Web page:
Inflation rise counts the cost of eating veggies

A national demonstration is to be held to mark the second anniversary of the bitter disputes over the role of guards and staffing on trains Picture: Jonathan Brady/PA Wire

Unions plan rally to mark two years of Southern rail strikes over train guards

Have your say

SAVERS have been hit this month as inflation rose sharply to a five-month high.

Figures released from the Office of National Statistics said October’s inflation figure was 2.7 per cent – a huge jump from September’s 2.2 per cent.

The rise has been blamed on skyrocketing university tuition fees and an increase in the cost of food.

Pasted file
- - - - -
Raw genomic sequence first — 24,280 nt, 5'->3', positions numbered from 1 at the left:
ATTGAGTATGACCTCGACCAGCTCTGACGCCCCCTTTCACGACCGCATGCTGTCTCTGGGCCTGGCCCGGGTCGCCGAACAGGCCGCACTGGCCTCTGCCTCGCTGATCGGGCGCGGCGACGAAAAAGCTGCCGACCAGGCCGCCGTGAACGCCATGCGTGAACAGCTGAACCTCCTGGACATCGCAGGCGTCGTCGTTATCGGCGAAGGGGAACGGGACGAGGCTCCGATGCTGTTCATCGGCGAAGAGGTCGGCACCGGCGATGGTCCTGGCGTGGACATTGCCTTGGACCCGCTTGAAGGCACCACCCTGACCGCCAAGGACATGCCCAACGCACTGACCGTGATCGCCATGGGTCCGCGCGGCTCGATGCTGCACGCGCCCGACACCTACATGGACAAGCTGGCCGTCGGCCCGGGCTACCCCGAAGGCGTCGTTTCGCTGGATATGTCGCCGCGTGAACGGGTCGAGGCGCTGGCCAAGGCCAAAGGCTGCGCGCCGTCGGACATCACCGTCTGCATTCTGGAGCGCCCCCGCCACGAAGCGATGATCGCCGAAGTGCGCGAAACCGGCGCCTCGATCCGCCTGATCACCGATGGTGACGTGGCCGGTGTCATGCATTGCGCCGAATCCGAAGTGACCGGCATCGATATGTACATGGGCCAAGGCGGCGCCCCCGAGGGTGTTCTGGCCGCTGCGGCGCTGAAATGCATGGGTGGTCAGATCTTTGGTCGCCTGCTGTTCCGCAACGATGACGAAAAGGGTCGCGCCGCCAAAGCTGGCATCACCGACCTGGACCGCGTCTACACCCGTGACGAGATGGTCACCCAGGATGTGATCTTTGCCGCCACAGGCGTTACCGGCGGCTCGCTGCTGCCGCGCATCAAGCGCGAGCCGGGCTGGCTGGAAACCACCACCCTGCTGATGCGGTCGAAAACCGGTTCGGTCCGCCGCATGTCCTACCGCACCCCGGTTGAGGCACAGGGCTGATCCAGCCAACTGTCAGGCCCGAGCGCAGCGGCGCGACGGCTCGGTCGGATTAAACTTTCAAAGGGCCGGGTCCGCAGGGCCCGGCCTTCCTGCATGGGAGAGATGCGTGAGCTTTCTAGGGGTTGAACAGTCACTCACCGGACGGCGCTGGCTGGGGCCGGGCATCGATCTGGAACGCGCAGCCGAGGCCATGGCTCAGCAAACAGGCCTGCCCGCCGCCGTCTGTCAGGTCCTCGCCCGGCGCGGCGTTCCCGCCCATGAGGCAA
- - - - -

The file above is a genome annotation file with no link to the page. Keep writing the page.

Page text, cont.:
With interest rates remaining at 0.5 per cent, those living off their savings are facing an increasing gulf between their income and outgoings.

Inflation is based on the Consumer Price Index – the amount of money it costs to buy certain things.

Institutions such as the University of Portsmouth almost tripled their tuition fees in September, with some asking the maximum of £9,000 each year from their students.

The University of Portsmouth is asking for £8,500.

The other reason for the rise was an increase in the cost of vegetables, as they were heavily affected by this year’s very wet weather.

The price rise from energy firm SSE, which operates Southern Electric, was not included in the figures for October.